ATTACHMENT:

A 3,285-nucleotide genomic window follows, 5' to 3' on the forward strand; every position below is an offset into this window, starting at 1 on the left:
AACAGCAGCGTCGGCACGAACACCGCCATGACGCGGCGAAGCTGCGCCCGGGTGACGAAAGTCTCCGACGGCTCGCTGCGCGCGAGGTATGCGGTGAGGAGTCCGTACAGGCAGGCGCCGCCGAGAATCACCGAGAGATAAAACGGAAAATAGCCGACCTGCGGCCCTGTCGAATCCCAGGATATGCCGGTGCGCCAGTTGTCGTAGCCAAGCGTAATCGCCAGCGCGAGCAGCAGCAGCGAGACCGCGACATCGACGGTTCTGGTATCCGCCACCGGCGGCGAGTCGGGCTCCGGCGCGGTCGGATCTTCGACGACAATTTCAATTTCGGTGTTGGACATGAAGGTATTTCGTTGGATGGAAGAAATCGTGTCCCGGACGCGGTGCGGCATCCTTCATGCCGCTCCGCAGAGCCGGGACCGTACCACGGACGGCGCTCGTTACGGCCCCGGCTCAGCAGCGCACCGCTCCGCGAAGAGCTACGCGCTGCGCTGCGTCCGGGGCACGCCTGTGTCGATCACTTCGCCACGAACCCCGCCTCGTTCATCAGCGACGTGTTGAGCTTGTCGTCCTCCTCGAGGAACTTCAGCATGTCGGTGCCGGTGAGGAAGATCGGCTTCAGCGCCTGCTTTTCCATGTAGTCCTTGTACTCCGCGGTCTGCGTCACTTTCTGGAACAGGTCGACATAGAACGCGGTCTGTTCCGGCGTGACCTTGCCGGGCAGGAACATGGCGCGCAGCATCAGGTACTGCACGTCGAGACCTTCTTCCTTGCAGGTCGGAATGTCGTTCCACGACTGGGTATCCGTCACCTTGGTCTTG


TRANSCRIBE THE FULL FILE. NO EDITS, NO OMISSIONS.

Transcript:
A 3,285-nucleotide genomic window follows, 5' to 3' on the forward strand; every position below is an offset into this window, starting at 1 on the left:
AACAGCAGCGTCGGCACGAACACCGCCATGACGCGGCGAAGCTGCGCCCGGGTGACGAAAGTCTCCGACGGCTCGCTGCGCGCGAGGTATGCGGTGAGGAGTCCGTACAGGCAGGCGCCGCCGAGAATCACCGAGAGATAAAACGGAAAATAGCCGACCTGCGGCCCTGTCGAATCCCAGGATATGCCGGTGCGCCAGTTGTCGTAGCCAAGCGTAATCGCCAGCGCGAGCAGCAGCAGCGAGACCGCGACATCGACGGTTCTGGTATCCGCCACCGGCGGCGAGTCGGGCTCCGGCGCGGTCGGATCTTCGACGACAATTTCAATTTCGGTGTTGGACATGAAGGTATTTCGTTGGATGGAAGAAATCGTGTCCCGGACGCGGTGCGGCATCCTTCATGCCGCTCCGCAGAGCCGGGACCGTACCACGGACGGCGCTCGTTACGGCCCCGGCTCAGCAGCGCACCGCTCCGCGAAGAGCTACGCGCTGCGCTGCGTCCGGGGCACGCCTGTGTCGATCACTTCGCCACGAACCCCGCCTCGTTCATCAGCGACGTGTTGAGCTTGTCGTCCTCCTCGAGGAACTTCAGCATGTCGGTGCCGGTGAGGAAGATCGGCTTCAGCGCCTGCTTTTCCATGTAGTCCTTGTACTCCGCGGTCTGCGTCACTTTCTGGAACAGGTCGACATAGAACGCGGTCTGTTCCGGCGTGACCTTGCCGGGCAGGAACATGGCGCGCAGCATCAGGTACTGCACGTCGAGACCTTCTTCCTTGCAGGTCGGAATGTCGTTCCACGACTGGGTATCCGTCACCTTGGTCTTG